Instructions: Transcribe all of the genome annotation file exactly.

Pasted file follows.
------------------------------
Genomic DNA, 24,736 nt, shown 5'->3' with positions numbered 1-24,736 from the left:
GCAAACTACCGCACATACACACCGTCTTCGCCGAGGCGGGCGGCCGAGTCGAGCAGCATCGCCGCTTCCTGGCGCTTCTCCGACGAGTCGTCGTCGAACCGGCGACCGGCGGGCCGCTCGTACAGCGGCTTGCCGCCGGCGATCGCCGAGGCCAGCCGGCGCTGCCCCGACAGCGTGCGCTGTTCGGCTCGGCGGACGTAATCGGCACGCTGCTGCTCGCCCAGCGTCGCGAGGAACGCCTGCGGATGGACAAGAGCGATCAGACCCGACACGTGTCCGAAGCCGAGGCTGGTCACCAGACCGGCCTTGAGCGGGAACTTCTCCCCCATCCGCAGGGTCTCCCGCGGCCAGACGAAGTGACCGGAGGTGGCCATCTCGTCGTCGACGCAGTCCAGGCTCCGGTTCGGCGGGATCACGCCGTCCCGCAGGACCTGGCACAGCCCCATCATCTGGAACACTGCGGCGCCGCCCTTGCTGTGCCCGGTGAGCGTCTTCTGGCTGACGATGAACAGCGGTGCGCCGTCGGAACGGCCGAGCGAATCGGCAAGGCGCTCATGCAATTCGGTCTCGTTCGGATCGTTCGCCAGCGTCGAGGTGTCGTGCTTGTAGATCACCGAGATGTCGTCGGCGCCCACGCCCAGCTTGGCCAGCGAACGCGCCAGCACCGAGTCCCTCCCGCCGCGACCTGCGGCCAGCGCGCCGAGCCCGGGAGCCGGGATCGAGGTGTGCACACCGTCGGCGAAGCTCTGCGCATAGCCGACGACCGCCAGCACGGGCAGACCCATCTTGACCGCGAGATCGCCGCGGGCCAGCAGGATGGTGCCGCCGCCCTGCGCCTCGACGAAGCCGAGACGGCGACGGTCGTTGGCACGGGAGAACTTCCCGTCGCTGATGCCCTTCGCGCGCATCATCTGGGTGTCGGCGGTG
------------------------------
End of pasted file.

Genomic DNA, 24,736 nt, shown 5'->3' with positions numbered 1-24,736 from the left:
GCAAACTACCGCACATACACACCGTCTTCGCCGAGGCGGGCGGCCGAGTCGAGCAGCATCGCCGCTTCCTGGCGCTTCTCCGACGAGTCGTCGTCGAACCGGCGACCGGCGGGCCGCTCGTACAGCGGCTTGCCGCCGGCGATCGCCGAGGCCAGCCGGCGCTGCCCCGACAGCGTGCGCTGTTCGGCTCGGCGGACGTAATCGGCACGCTGCTGCTCGCCCAGCGTCGCGAGGAACGCCTGCGGATGGACAAGAGCGATCAGACCCGACACGTGTCCGAAGCCGAGGCTGGTCACCAGACCGGCCTTGAGCGGGAACTTCTCCCCCATCCGCAGGGTCTCCCGCGGCCAGACGAAGTGACCGGAGGTGGCCATCTCGTCGTCGACGCAGTCCAGGCTCCGGTTCGGCGGGATCACGCCGTCCCGCAGGACCTGGCACAGCCCCATCATCTGGAACACTGCGGCGCCGCCCTTGCTGTGCCCGGTGAGCGTCTTCTGGCTGACGATGAACAGCGGTGCGCCGTCGGAACGGCCGAGCGAATCGGCAAGGCGCTCATGCAATTCGGTCTCGTTCGGATCGTTCGCCAGCGTCGAGGTGTCGTGCTTGTAGATCACCGAGATGTCGTCGGCGCCCACGCCCAGCTTGGCCAGCGAACGCGCCAGCACCGAGTCCCTCCCGCCGCGACCTGCGGCCAGCGCGCCGAGCCCGGGAGCCGGGATCGAGGTGTGCACACCGTCGGCGAAGCTCTGCGCATAGCCGACGACCGCCAGCACGGGCAGACCCATCTTGACCGCGAGATCGCCGCGGGCCAGCAGGATGGTGCCGCCGCCCTGCGCCTCGACGAAGCCGAGACGGCGACGGTCGTTGGCACGGGAGAACTTCCCGTCGCTGATGCCCTTCGCGCGCATCATCTGGGTGTCGGCGGTG